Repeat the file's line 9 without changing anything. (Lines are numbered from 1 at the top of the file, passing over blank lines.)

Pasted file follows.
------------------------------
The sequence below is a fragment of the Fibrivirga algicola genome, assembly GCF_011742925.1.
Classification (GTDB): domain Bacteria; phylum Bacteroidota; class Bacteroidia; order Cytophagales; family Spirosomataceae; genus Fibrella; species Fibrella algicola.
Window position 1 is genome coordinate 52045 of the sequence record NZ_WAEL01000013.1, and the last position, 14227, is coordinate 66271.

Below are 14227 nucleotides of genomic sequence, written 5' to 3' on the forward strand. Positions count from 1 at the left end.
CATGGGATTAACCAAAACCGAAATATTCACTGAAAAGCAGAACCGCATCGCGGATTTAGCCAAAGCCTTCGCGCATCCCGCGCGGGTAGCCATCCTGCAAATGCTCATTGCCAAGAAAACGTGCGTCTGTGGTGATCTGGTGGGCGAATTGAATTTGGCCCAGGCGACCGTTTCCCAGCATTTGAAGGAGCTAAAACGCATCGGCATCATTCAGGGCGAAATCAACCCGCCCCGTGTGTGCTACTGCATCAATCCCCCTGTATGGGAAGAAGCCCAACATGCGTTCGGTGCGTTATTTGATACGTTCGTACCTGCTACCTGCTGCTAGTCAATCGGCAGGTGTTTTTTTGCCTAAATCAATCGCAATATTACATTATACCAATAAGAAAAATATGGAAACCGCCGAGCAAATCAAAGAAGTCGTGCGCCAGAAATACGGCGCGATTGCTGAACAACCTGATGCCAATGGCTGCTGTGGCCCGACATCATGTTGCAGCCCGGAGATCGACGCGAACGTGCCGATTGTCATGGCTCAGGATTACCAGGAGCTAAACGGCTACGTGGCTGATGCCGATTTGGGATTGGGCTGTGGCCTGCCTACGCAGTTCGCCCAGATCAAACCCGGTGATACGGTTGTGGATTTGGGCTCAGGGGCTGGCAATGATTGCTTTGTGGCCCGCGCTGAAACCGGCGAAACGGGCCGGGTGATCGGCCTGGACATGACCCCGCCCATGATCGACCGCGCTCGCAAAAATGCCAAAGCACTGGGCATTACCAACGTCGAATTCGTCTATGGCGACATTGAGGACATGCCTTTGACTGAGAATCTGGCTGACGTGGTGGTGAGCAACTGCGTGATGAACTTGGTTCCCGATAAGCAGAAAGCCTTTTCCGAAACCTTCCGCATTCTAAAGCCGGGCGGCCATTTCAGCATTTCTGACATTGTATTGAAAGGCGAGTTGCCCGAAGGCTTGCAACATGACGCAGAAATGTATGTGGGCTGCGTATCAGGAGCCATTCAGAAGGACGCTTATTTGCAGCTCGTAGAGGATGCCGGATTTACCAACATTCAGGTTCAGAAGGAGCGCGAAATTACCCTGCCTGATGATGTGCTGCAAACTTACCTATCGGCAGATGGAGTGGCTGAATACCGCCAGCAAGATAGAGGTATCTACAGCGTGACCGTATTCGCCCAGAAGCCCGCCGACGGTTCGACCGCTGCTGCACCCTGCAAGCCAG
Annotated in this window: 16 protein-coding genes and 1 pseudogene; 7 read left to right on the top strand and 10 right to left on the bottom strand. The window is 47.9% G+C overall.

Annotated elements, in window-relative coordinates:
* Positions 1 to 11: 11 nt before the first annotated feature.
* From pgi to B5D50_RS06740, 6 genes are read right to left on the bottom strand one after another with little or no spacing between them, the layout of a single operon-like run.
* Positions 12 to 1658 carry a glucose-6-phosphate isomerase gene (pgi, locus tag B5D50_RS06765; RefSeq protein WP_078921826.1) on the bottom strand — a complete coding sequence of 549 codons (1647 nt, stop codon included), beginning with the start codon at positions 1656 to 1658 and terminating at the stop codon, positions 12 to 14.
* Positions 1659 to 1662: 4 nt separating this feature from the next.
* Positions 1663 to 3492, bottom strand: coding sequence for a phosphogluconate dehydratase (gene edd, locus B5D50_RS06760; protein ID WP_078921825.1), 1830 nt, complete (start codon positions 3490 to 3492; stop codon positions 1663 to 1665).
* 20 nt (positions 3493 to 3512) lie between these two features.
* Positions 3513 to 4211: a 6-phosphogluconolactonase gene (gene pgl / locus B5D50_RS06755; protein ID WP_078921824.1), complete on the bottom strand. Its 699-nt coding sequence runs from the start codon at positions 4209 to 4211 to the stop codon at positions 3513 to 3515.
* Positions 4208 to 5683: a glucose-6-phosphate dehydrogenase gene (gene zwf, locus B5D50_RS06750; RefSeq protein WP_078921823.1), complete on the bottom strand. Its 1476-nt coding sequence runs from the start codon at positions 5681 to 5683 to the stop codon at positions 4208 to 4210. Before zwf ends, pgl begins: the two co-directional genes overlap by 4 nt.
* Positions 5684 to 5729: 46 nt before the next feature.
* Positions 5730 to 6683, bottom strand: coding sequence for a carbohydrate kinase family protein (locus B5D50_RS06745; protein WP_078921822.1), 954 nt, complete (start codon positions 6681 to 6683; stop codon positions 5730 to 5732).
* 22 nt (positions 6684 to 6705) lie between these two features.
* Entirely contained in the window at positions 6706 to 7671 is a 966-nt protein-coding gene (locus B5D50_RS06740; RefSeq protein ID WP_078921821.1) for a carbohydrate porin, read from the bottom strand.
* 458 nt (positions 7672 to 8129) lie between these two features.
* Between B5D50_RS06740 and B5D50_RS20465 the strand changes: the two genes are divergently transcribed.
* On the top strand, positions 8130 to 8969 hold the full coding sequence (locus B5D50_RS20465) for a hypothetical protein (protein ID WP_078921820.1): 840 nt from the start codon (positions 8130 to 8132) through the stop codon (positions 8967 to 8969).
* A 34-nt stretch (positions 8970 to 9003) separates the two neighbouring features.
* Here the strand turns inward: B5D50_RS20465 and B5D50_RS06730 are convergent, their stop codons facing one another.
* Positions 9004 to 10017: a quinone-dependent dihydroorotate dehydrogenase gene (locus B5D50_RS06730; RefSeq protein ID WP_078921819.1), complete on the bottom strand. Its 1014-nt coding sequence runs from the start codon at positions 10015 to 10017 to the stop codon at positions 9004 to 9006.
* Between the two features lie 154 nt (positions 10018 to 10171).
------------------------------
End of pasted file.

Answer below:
* From pgi to B5D50_RS06740, 6 genes are read right to left on the bottom strand one after another with little or no spacing between them, the layout of a single operon-like run.